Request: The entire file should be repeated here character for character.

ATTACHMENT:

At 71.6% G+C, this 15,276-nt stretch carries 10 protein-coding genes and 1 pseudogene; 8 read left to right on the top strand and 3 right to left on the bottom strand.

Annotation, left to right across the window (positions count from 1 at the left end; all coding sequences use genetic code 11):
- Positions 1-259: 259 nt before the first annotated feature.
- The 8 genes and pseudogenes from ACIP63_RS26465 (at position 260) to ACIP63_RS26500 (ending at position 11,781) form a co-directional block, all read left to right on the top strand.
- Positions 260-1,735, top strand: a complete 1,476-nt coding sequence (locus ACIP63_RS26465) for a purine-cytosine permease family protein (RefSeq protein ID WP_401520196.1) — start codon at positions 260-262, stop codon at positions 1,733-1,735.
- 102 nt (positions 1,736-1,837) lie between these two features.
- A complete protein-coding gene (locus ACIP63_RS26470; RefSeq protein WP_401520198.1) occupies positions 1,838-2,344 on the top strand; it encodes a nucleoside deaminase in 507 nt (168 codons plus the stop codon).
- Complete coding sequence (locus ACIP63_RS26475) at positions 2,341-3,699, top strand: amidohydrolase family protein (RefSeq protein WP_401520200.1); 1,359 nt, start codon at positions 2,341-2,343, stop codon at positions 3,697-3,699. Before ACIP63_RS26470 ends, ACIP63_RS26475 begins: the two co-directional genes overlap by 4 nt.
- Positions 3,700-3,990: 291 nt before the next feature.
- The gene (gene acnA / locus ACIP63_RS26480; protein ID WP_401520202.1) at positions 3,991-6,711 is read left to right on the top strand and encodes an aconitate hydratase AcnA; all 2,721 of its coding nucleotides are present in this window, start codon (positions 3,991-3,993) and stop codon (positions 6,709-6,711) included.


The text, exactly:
At 71.6% G+C, this 15,276-nt stretch carries 10 protein-coding genes and 1 pseudogene; 8 read left to right on the top strand and 3 right to left on the bottom strand.

Annotation, left to right across the window (positions count from 1 at the left end; all coding sequences use genetic code 11):
- Positions 1-259: 259 nt before the first annotated feature.
- The 8 genes and pseudogenes from ACIP63_RS26465 (at position 260) to ACIP63_RS26500 (ending at position 11,781) form a co-directional block, all read left to right on the top strand.
- Positions 260-1,735, top strand: a complete 1,476-nt coding sequence (locus ACIP63_RS26465) for a purine-cytosine permease family protein (RefSeq protein ID WP_401520196.1) — start codon at positions 260-262, stop codon at positions 1,733-1,735.
- 102 nt (positions 1,736-1,837) lie between these two features.
- A complete protein-coding gene (locus ACIP63_RS26470; RefSeq protein WP_401520198.1) occupies positions 1,838-2,344 on the top strand; it encodes a nucleoside deaminase in 507 nt (168 codons plus the stop codon).
- Complete coding sequence (locus ACIP63_RS26475) at positions 2,341-3,699, top strand: amidohydrolase family protein (RefSeq protein WP_401520200.1); 1,359 nt, start codon at positions 2,341-2,343, stop codon at positions 3,697-3,699. Before ACIP63_RS26470 ends, ACIP63_RS26475 begins: the two co-directional genes overlap by 4 nt.
- Positions 3,700-3,990: 291 nt before the next feature.
- The gene (gene acnA / locus ACIP63_RS26480; protein ID WP_401520202.1) at positions 3,991-6,711 is read left to right on the top strand and encodes an aconitate hydratase AcnA; all 2,721 of its coding nucleotides are present in this window, start codon (positions 3,991-3,993) and stop codon (positions 6,709-6,711) included.